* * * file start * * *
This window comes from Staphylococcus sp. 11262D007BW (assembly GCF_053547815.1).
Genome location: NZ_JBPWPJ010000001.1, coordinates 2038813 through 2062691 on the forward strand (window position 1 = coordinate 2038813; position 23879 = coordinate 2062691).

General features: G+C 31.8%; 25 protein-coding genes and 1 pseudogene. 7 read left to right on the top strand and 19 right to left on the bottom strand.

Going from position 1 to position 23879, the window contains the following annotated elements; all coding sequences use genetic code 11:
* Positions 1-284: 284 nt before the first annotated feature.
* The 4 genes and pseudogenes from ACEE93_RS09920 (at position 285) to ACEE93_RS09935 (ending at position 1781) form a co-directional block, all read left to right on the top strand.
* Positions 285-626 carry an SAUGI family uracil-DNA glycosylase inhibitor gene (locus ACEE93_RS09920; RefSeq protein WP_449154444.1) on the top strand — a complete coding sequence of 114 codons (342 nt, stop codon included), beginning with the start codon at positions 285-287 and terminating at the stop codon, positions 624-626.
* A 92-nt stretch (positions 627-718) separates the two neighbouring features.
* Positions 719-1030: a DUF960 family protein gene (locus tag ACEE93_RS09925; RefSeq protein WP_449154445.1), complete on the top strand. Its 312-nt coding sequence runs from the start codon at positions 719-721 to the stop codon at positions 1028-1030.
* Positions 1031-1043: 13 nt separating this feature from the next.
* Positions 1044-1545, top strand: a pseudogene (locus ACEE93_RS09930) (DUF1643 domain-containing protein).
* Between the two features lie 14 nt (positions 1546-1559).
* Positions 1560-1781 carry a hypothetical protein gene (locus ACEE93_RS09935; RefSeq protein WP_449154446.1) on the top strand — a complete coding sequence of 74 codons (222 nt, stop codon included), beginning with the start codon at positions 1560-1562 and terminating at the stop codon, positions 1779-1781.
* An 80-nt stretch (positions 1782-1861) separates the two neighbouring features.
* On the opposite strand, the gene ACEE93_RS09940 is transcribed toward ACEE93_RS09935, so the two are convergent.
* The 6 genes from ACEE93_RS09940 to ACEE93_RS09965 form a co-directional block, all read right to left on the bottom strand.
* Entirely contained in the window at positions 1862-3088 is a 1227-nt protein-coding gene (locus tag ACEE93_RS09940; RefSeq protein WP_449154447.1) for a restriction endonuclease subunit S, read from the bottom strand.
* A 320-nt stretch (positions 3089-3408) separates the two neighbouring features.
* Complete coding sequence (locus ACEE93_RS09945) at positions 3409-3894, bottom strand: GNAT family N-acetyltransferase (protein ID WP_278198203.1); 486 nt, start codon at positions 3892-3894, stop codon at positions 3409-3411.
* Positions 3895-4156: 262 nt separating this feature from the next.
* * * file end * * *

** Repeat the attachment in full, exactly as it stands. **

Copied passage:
This window comes from Staphylococcus sp. 11262D007BW (assembly GCF_053547815.1).
Genome location: NZ_JBPWPJ010000001.1, coordinates 2038813 through 2062691 on the forward strand (window position 1 = coordinate 2038813; position 23879 = coordinate 2062691).

General features: G+C 31.8%; 25 protein-coding genes and 1 pseudogene. 7 read left to right on the top strand and 19 right to left on the bottom strand.

Going from position 1 to position 23879, the window contains the following annotated elements; all coding sequences use genetic code 11:
* Positions 1-284: 284 nt before the first annotated feature.
* The 4 genes and pseudogenes from ACEE93_RS09920 (at position 285) to ACEE93_RS09935 (ending at position 1781) form a co-directional block, all read left to right on the top strand.
* Positions 285-626 carry an SAUGI family uracil-DNA glycosylase inhibitor gene (locus ACEE93_RS09920; RefSeq protein WP_449154444.1) on the top strand — a complete coding sequence of 114 codons (342 nt, stop codon included), beginning with the start codon at positions 285-287 and terminating at the stop codon, positions 624-626.
* A 92-nt stretch (positions 627-718) separates the two neighbouring features.
* Positions 719-1030: a DUF960 family protein gene (locus tag ACEE93_RS09925; RefSeq protein WP_449154445.1), complete on the top strand. Its 312-nt coding sequence runs from the start codon at positions 719-721 to the stop codon at positions 1028-1030.
* Positions 1031-1043: 13 nt separating this feature from the next.
* Positions 1044-1545, top strand: a pseudogene (locus ACEE93_RS09930) (DUF1643 domain-containing protein).
* Between the two features lie 14 nt (positions 1546-1559).
* Positions 1560-1781 carry a hypothetical protein gene (locus ACEE93_RS09935; RefSeq protein WP_449154446.1) on the top strand — a complete coding sequence of 74 codons (222 nt, stop codon included), beginning with the start codon at positions 1560-1562 and terminating at the stop codon, positions 1779-1781.
* An 80-nt stretch (positions 1782-1861) separates the two neighbouring features.
* On the opposite strand, the gene ACEE93_RS09940 is transcribed toward ACEE93_RS09935, so the two are convergent.
* The 6 genes from ACEE93_RS09940 to ACEE93_RS09965 form a co-directional block, all read right to left on the bottom strand.
* Entirely contained in the window at positions 1862-3088 is a 1227-nt protein-coding gene (locus tag ACEE93_RS09940; RefSeq protein WP_449154447.1) for a restriction endonuclease subunit S, read from the bottom strand.
* A 320-nt stretch (positions 3089-3408) separates the two neighbouring features.
* Complete coding sequence (locus ACEE93_RS09945) at positions 3409-3894, bottom strand: GNAT family N-acetyltransferase (protein ID WP_278198203.1); 486 nt, start codon at positions 3892-3894, stop codon at positions 3409-3411.
* Positions 3895-4156: 262 nt separating this feature from the next.